Sheikh Hamad slammed Israeli settlement in the West Bank and East Jerusalem. "The Palestinian cause ... remains a bleeding wound in the Arab body as Israel continues every day to change the face of Palestinian land through its settlement activities and Judaisation in the occupied West Bank and especially in Jerusalem," he told an audience at Gaza's Islamic University.
But he blamed some of the failure on Palestinian infighting, which had undermined "resistance." "Surely you realize that your division is the source of greater harm to your cause and the cause of all Arabs," he said. "It is time you end the chapter of differences and open a wide chapter for reconciliation."
"This visit has great political significance," said Hamas government spokesman Taher al-Nunu, according to AlJazeera.com. "[The emir] is the first Arab leader to break the political siege."
Gaza, under partial blockade by Israel and Egypt, has no airport or seaport, and the Qatari delegation is believed to have entered by land from Egypt.
Egypt's President Mohammed Morsi said he welcomed the emir's visit to Gaza, according to a late night statement from his office quoted by AlJazeera.com.
This was the first visit to Gaza by any national leader since Hamas seized control of the enclave where 1.7 million people live from Abbas's forces in 2007. Israel had pulled out its troops and settlers from the territory two years earlier.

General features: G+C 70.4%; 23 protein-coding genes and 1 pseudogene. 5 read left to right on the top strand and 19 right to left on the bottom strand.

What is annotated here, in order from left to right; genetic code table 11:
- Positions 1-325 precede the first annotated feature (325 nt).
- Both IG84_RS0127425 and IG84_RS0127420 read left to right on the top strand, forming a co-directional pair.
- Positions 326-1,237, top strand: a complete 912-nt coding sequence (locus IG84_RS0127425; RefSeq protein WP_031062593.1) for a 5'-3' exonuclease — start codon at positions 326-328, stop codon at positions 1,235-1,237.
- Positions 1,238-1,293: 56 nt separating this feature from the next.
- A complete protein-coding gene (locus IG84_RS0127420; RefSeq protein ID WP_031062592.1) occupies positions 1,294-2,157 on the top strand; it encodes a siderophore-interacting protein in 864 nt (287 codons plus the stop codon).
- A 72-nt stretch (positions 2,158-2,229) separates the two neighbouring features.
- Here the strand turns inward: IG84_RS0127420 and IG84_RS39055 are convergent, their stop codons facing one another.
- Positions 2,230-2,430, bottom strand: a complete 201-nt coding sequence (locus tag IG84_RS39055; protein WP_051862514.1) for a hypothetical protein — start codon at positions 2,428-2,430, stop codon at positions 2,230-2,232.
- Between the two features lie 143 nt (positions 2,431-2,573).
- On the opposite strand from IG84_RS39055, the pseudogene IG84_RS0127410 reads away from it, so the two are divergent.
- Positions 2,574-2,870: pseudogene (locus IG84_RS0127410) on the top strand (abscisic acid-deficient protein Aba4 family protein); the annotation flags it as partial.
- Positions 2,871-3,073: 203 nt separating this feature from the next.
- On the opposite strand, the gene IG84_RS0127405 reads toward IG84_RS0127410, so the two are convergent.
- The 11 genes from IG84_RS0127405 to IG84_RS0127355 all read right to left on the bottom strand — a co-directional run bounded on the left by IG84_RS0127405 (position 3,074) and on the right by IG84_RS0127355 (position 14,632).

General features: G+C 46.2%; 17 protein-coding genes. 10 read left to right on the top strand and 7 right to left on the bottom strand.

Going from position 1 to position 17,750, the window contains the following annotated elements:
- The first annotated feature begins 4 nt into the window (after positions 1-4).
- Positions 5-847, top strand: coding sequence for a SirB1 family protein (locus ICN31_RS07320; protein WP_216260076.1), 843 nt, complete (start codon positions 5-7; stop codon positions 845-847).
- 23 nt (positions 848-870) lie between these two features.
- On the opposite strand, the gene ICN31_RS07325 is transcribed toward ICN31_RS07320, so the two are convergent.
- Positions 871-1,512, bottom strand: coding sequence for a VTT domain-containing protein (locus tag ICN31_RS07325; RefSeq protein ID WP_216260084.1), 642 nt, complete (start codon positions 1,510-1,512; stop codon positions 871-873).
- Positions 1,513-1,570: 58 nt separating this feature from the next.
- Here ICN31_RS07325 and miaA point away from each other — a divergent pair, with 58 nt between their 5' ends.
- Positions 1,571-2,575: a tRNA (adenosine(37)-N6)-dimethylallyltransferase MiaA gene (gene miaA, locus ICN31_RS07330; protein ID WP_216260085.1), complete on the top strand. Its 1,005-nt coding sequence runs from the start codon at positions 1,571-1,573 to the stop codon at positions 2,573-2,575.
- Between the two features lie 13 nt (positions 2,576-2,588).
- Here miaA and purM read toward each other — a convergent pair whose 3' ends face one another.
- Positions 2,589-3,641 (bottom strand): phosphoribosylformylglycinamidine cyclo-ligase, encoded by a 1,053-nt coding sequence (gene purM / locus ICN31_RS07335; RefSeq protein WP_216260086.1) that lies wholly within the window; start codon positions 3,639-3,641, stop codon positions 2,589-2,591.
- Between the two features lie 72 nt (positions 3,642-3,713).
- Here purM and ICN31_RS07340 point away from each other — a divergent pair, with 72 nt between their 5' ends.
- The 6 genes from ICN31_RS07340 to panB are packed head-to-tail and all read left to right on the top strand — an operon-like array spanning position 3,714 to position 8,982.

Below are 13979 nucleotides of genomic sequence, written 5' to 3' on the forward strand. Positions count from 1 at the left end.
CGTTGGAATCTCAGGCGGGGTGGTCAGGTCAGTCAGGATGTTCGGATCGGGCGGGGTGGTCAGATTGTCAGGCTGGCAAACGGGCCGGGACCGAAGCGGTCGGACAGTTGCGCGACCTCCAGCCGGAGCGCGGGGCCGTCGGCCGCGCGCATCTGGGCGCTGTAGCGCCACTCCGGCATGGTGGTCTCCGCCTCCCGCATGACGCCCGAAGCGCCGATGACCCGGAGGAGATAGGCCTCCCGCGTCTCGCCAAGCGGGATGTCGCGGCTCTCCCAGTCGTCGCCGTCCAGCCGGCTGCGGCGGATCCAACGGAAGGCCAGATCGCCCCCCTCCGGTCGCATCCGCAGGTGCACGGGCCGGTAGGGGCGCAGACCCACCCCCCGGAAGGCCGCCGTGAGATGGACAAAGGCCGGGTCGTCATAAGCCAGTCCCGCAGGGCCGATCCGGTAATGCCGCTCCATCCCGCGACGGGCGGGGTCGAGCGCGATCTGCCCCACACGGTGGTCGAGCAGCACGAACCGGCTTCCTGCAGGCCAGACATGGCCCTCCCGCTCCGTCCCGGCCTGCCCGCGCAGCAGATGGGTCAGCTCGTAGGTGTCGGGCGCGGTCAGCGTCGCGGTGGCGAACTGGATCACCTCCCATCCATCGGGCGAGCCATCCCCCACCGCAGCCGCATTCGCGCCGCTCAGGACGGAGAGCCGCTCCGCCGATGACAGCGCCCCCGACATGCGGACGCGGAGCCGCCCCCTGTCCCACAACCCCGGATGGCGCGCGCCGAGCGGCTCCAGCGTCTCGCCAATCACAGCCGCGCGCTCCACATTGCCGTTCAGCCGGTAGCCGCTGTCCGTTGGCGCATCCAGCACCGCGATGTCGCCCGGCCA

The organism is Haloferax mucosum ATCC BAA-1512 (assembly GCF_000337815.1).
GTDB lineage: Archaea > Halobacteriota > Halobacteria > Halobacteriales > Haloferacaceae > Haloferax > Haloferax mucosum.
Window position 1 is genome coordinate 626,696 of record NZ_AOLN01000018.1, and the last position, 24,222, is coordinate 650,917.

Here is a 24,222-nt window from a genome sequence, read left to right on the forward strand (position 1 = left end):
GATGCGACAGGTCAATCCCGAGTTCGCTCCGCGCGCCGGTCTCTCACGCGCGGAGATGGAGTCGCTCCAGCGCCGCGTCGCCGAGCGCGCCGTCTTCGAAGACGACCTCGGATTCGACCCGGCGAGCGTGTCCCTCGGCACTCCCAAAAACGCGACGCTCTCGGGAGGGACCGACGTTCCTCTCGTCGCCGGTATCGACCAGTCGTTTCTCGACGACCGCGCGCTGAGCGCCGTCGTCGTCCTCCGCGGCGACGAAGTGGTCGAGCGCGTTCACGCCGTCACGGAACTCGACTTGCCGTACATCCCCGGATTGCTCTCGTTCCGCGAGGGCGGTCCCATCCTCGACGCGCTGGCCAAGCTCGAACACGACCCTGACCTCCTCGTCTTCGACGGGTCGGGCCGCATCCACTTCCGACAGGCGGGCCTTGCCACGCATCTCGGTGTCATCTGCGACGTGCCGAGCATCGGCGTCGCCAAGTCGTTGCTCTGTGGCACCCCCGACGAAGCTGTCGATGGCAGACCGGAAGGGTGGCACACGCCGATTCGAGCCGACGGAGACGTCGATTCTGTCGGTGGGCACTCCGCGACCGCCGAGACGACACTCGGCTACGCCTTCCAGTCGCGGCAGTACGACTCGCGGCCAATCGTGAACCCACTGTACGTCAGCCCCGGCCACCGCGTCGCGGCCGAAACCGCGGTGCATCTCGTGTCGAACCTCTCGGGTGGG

Qatar has called the visit a humanitarian gesture, to inaugurate reconstruction projects financed by the emirate. After initially earmarking $250 million for the schemes, a smiling Haniyeh announced the fund now stood at $400 million.
In Washington, State Department spokeswoman Victoria Nuland said the United States was concerned about the "destabilizing" role of Hamas in the region.
"The Qataris have described this as a humanitarian mission," she said. "We would hope that the opportunity was taken to make clear the importance of Palestinians and Israelis talking to each other."
Ibraheem Abu Mustafa / Reuters
Hamas security forces sit between posters of senior Hamas leader Ismail Haniyeh, left, and Qatar's Emir Sheik Hamad bin Khalifa al-Thani, who is set to visit the Gaza Strip on Tuesday. He will be the first head of state to enter the blockaded Gaza Strip.
The visit will not include a meeting with Abbas, whose authority extends over the West Bank. The emir notified Abbas of his visit in a phone call on Sunday, according to the Jerusalem Post.
“We can’t welcome the visit of the emir and his wife to the Gaza Strip,” political analyst Adel Abdel Rahman, who is affiliated with Fatah, told the paper. “The visit does not serve the unity of the Palestinian territories, the people and the political system. On the contrary, the visit poses a threat to unity and our political system.”
Western-allied Gulf Arab states are trying to lure Hamas away from its alliance with Iran, whose nuclear energy program has raised the prospect of a war with Israel.
Israel and Gaza are in a state of perpetual low-level conflict, marked by sporadic rocket attacks from Gaza by Islamic militant groups and air strikes by the Israeli forces.
Reuters contributed to this report.